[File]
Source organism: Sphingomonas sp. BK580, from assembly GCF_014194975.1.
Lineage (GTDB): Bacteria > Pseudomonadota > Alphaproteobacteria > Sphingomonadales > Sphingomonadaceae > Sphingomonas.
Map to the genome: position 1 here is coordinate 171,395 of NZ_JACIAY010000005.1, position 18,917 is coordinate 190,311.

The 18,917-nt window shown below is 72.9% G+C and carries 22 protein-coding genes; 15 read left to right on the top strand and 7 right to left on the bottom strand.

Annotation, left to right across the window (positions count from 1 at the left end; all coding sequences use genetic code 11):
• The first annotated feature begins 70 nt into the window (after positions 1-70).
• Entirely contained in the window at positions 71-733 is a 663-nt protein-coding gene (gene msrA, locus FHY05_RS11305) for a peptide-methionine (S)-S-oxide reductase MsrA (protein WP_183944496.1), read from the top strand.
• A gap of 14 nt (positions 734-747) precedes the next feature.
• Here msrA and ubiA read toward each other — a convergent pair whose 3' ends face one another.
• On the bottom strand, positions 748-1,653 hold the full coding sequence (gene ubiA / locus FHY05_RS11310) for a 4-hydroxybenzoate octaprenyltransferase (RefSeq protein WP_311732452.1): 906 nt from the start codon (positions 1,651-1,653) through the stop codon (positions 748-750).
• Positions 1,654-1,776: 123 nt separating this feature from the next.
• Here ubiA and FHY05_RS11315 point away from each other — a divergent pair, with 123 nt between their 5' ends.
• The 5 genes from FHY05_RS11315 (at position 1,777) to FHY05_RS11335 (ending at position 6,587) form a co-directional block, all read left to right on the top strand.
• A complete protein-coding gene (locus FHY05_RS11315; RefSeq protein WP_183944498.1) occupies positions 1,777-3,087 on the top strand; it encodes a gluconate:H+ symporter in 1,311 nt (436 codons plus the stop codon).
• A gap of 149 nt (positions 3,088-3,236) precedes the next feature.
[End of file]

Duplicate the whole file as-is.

Source organism: Sphingomonas sp. BK580, from assembly GCF_014194975.1.
Lineage (GTDB): Bacteria > Pseudomonadota > Alphaproteobacteria > Sphingomonadales > Sphingomonadaceae > Sphingomonas.
Map to the genome: position 1 here is coordinate 171,395 of NZ_JACIAY010000005.1, position 18,917 is coordinate 190,311.

The 18,917-nt window shown below is 72.9% G+C and carries 22 protein-coding genes; 15 read left to right on the top strand and 7 right to left on the bottom strand.

Annotation, left to right across the window (positions count from 1 at the left end; all coding sequences use genetic code 11):
• The first annotated feature begins 70 nt into the window (after positions 1-70).
• Entirely contained in the window at positions 71-733 is a 663-nt protein-coding gene (gene msrA, locus FHY05_RS11305) for a peptide-methionine (S)-S-oxide reductase MsrA (protein WP_183944496.1), read from the top strand.
• A gap of 14 nt (positions 734-747) precedes the next feature.
• Here msrA and ubiA read toward each other — a convergent pair whose 3' ends face one another.
• On the bottom strand, positions 748-1,653 hold the full coding sequence (gene ubiA / locus FHY05_RS11310) for a 4-hydroxybenzoate octaprenyltransferase (RefSeq protein WP_311732452.1): 906 nt from the start codon (positions 1,651-1,653) through the stop codon (positions 748-750).
• Positions 1,654-1,776: 123 nt separating this feature from the next.
• Here ubiA and FHY05_RS11315 point away from each other — a divergent pair, with 123 nt between their 5' ends.
• The 5 genes from FHY05_RS11315 (at position 1,777) to FHY05_RS11335 (ending at position 6,587) form a co-directional block, all read left to right on the top strand.
• A complete protein-coding gene (locus FHY05_RS11315; RefSeq protein WP_183944498.1) occupies positions 1,777-3,087 on the top strand; it encodes a gluconate:H+ symporter in 1,311 nt (436 codons plus the stop codon).
• A gap of 149 nt (positions 3,088-3,236) precedes the next feature.